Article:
Final preparations are well under way this week for the 145th running of the Kentucky Derby, with contenders putting in final works at major tracks around the country and Churchill Downs gearing up for its final week.
There have been no defections from the list of 20 3-year-olds set for the May 4 Run for the Roses but trainers are keeping a close watch on the weather forecast, with the words "rain", "showers" and "thunderstorms" prominent in predictions from Friday right through race day.
Improbable, the only one of trainer Bob Baffert's Derby trio already on the grounds, galloped a mile and a half Thursday morning with the track muddy and sealed after overnight showers. "He'll probably work on Sunday," said Baffert assistant Jimmy Barnes. "I couldn't be happier with the way he's looking."
Stablemates Roadster and Game Winner are due to arrive on the Churchill Downs backstretch Saturday for the white-haired trainer, who already has handled five Derby winners, two of whom went on to win the Triple Crown.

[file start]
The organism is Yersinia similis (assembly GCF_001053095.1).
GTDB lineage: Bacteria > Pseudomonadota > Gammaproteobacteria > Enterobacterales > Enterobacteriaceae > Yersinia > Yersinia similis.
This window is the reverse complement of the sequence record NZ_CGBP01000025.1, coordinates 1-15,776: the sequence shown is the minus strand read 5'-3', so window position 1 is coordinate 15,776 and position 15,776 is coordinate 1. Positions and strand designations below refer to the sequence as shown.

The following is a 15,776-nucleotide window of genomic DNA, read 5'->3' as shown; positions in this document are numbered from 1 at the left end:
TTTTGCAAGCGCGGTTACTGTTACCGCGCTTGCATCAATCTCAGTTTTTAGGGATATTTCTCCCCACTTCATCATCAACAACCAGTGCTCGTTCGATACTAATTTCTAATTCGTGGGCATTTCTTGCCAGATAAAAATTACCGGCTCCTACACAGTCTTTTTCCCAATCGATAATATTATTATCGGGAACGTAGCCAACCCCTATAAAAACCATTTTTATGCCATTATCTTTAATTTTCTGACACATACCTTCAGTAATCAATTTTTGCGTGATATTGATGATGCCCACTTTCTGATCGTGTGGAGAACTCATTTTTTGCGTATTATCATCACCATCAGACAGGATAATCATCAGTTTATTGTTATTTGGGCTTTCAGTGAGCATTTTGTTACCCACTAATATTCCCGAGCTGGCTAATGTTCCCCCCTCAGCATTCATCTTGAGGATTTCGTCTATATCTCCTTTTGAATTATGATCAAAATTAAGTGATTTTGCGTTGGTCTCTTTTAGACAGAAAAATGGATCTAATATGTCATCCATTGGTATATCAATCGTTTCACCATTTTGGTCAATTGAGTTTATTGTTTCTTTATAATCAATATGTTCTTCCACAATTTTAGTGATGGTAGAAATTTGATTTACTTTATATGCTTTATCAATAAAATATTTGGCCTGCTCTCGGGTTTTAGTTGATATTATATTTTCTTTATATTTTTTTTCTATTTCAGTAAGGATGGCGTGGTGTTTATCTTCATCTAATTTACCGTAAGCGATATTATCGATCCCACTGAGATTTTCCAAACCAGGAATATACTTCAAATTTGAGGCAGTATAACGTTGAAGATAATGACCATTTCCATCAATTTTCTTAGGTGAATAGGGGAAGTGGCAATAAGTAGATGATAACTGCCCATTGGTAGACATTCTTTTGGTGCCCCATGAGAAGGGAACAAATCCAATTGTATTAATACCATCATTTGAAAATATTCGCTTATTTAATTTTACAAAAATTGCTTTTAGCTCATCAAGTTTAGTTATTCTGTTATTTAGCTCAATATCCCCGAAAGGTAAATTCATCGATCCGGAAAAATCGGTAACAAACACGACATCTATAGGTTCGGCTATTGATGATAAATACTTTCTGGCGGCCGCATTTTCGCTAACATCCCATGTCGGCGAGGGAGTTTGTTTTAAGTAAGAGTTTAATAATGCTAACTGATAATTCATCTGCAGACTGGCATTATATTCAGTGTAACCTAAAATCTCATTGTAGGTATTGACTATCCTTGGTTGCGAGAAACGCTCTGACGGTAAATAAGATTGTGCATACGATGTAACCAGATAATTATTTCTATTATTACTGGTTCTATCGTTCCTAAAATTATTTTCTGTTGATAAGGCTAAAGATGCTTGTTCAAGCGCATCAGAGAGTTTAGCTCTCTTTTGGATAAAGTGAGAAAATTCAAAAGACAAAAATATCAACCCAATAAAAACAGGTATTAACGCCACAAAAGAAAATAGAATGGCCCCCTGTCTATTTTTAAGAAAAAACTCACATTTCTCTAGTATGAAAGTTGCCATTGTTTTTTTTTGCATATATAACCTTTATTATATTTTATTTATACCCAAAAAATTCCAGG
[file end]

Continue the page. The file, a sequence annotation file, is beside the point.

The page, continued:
Derby contenders Haikal and Tax both put in works at Belmont Park Thursday and are due in Louisville Monday. Master Fencer, winner of the "Japan Road to the Kentucky Derby," cleared quarantine in Chicago and was reported en route to Louisville late Thursday.
The weather issues also affected the Kentucky Oaks candidates. Jaywalk worked 5 furlongs at Keeneland, minus trainer John Servis. "We moved the work up a day because of the weather and I missed it," the trainer said from his Philadelphia base.